But amidst the whirlwind of change, there are pockets of tranquillity that remain untouched by the hand of man. Dwejra, with its dramatic coastal formations and pristine waters, still keeps its beauty, especially at night when the starlit sky casts a magical glow over the landscape. Though the iconic Azure Window, a natural limestone arch that graced the coastline for centuries, has succumbed to the relentless onslaught of the waves, Dwejra remains a testament to the enduring power of nature.

In the island’s heart, nestled amidst the rolling hills and grassy valleys, lies the Ta’ Pinu Shrine, a confirmation to the Gozitan devotion to Our Lady. Under the shadow of Għammar hill, the shrine is a place of pilgrimage for the faithful, a sanctuary of solace and prayer in a world beset by turmoil and strife. Though the winds of change may sweep across Gozo, the devotion of the Gozitans to their Madonna Ta’ Pinu remains steadfast, a beacon of hope in an uncertain world.

Yet, amidst the beauty and tranquillity, there are signs of trouble on the horizon. The public sector, burdened by an overabundance of employees, struggles to meet the needs of a growing population, while essential services such as road maintenance and ferry services languish in need of investment and improvement.

The influx of foreigners, drawn by the promise of opportunity and adventure, has altered the social and cultural fabric of Gozitan society, raising concerns about the displacement of native inhabitants and the erosion of local traditions. Nowhere is this clearer than in the historic citadel of Victoria, where rampant construction threatens to obscure the island’s rich history and cultural heritage.

St George’s Square, the beating heart of the Golden Basilica, now finds itself overrun by restaurants and cafes, leaving restricted access for the Giorgiani to gather and celebrate their ancient traditions. St George’s basilica, one of the key symbols of the island’s spiritual heritage, is now almost inaccessible to its followers, as commercial interests encroach upon its pjazza.

For Gozitans, the prospect of change looms large, threatening to erode the very foundations of their identity and way of life. The resuscitated Gozo tunnel proposal linking Gozo to the mainland represents not only a physical connection but also a symbolic threat to the island’s identity and independence. As progress and development advance relentlessly, Gozitans face the challenge of preserving their unique culture and heritage against overwhelming odds.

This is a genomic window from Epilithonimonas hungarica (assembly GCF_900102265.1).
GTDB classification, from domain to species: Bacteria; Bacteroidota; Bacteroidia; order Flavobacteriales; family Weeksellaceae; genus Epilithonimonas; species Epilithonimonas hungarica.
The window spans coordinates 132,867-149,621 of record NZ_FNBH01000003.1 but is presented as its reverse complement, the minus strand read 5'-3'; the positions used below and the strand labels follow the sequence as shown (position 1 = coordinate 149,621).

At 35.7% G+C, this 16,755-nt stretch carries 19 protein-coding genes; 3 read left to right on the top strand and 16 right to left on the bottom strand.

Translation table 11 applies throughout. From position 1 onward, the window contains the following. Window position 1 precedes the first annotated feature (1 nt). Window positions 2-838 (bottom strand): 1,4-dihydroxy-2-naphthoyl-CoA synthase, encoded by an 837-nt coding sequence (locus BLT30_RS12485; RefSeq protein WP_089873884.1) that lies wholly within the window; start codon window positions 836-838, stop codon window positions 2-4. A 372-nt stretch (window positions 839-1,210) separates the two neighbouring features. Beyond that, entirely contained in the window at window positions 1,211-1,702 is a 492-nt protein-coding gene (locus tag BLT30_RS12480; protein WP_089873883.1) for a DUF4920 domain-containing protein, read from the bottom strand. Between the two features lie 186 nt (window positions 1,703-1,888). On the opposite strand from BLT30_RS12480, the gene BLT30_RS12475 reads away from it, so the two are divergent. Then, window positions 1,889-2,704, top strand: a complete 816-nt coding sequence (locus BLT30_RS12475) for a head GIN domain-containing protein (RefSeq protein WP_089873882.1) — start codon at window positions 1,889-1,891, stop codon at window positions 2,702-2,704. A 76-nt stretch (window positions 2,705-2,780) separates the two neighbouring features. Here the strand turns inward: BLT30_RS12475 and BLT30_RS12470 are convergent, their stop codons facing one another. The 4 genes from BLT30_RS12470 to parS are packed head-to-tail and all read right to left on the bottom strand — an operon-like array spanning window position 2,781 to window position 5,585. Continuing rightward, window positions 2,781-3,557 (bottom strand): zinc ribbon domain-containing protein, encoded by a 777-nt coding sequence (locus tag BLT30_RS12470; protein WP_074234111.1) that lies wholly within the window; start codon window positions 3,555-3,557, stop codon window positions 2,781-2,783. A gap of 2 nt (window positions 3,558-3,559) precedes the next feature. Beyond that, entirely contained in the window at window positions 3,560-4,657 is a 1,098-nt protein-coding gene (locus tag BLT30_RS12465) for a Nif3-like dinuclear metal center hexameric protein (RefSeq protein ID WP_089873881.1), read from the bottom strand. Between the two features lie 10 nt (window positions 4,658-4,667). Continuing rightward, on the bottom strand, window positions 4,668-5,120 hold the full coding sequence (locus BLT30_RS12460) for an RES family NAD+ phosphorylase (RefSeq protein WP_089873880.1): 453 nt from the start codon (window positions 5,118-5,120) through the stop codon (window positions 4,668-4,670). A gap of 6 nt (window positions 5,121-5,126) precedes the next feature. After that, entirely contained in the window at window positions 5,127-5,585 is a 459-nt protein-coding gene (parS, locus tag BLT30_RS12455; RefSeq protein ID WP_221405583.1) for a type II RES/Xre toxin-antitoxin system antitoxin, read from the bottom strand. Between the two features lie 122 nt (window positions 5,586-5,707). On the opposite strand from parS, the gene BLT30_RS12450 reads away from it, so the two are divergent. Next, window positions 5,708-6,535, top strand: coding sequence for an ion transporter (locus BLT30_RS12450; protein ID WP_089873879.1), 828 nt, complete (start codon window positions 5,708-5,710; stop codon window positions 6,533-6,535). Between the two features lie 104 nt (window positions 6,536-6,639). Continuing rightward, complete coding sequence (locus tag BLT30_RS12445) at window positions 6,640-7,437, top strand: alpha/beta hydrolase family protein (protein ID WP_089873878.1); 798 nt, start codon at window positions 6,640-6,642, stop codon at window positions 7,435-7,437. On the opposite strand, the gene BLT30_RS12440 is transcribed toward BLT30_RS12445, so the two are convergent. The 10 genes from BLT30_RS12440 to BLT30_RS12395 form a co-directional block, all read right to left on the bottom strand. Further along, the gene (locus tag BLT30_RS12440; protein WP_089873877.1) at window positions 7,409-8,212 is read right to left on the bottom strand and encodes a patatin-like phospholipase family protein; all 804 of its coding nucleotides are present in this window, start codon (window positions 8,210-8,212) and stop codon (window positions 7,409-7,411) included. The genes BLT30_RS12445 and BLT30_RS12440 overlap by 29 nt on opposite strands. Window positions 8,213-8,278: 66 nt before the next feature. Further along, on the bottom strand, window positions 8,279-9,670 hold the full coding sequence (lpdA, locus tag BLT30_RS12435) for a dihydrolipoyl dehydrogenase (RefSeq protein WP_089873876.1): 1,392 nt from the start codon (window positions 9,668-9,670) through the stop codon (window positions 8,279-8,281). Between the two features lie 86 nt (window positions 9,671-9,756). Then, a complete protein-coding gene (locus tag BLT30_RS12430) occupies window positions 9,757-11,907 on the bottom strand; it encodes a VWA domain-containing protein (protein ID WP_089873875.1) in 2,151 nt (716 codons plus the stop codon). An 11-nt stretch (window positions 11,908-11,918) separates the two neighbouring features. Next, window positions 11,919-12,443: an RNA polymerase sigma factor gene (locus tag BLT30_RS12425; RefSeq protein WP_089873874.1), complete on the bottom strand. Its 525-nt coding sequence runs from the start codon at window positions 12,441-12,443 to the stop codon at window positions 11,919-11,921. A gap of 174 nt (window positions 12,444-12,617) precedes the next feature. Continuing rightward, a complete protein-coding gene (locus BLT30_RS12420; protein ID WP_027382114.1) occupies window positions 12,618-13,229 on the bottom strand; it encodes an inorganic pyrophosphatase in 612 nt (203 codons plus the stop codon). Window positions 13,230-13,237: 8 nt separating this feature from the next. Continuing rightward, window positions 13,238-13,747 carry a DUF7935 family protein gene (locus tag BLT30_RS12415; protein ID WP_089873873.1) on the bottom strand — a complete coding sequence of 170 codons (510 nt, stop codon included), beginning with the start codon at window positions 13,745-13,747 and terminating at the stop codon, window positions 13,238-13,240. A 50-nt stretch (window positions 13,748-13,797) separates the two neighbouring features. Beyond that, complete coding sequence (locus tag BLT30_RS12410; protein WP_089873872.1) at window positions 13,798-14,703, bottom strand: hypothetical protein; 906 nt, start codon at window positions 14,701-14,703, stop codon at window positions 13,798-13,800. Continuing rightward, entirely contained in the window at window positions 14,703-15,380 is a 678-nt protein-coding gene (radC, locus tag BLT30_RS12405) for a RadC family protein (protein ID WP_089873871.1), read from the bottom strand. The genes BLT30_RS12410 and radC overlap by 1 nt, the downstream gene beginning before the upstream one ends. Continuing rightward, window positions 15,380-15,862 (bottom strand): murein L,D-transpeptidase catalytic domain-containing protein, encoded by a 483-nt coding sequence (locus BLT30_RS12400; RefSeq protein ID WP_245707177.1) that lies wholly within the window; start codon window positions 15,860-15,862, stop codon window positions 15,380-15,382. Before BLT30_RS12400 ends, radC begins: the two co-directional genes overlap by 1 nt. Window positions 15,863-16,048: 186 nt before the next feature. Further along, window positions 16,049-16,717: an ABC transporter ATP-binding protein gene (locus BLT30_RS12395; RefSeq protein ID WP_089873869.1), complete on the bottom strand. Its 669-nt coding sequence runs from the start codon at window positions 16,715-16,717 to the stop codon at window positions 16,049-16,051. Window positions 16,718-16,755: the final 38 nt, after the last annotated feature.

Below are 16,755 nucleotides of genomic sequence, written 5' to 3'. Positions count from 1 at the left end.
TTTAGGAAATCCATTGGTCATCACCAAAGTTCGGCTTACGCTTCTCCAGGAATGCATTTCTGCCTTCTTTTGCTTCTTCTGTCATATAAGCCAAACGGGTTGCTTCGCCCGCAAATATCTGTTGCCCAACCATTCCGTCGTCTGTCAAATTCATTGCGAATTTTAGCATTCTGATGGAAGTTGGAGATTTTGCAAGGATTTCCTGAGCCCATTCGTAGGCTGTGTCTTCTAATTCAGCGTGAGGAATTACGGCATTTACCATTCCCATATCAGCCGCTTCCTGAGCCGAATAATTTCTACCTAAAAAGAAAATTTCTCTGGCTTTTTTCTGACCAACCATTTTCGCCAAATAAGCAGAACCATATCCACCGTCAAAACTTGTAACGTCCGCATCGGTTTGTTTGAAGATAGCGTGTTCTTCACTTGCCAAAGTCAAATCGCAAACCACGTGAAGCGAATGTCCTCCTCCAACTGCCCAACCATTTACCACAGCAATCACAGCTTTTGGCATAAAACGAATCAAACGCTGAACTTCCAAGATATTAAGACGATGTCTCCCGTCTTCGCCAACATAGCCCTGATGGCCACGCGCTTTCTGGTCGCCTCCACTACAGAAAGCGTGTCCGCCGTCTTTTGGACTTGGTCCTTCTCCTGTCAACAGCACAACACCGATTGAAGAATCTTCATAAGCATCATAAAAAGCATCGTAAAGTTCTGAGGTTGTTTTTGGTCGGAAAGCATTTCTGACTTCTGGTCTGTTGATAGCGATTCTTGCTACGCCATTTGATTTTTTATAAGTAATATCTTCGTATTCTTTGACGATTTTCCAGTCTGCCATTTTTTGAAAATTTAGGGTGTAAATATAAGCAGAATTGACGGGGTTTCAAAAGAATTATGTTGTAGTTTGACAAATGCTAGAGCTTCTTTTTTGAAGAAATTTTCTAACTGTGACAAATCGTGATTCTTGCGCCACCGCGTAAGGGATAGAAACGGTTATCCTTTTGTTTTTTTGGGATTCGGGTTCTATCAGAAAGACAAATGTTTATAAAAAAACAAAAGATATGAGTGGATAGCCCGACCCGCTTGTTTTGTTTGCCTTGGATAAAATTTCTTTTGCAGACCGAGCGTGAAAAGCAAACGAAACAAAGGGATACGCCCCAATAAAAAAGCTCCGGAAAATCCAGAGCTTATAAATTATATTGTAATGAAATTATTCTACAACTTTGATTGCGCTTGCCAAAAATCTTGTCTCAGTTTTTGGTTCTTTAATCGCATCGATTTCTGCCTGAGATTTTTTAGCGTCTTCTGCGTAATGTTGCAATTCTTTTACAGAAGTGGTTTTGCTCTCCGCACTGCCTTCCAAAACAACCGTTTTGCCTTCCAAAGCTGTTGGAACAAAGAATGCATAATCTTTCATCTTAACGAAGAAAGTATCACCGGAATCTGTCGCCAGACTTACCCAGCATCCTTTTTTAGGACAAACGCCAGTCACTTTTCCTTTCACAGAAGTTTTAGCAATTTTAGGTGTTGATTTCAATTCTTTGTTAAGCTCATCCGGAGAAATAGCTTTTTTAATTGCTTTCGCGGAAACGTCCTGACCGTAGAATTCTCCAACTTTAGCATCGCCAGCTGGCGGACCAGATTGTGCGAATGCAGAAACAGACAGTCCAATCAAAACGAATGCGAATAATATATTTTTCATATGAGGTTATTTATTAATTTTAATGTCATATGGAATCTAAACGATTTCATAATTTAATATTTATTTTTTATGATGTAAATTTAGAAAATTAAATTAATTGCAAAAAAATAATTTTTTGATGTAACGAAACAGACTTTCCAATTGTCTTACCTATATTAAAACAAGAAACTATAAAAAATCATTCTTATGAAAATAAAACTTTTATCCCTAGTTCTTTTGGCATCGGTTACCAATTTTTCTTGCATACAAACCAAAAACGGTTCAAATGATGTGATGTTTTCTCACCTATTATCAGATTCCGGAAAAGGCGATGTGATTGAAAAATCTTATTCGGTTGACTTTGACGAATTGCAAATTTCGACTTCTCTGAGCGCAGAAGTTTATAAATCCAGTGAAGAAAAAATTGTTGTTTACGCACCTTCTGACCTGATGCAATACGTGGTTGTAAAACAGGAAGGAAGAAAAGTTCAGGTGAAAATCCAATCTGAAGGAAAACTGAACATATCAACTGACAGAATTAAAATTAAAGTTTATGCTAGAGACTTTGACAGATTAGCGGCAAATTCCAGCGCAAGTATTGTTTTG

Beyond the turmoil and uncertainty, there remains a glimmer of hope on the horizon. The Victoria 2031 Foundation, with its vision of harnessing Gozo’s rich cultural tapestry, stands as a beacon of light in the darkness, committed to creating a bid for European City of Culture 2031 that reflects the aspirations and values of the entire community. Through participatory processes and extensive research, the foundation seeks to engage stakeholders, organisations, and the public in a shared vision for the future, one that honours the island’s past while embracing the opportunities of the present.

In the end, the fate of Gozo hangs in the balance, poised between the forces of tradition and modernity, progress and preservation. As the island navigates the complexities of the 21st century, it does so with a sense of purpose and determination, knowing that its cultural heritage and way of life are not merely relics of the past but treasures to be cherished and protected for generations to come.

Good luck to the ‘Victoria Foundation 2031’!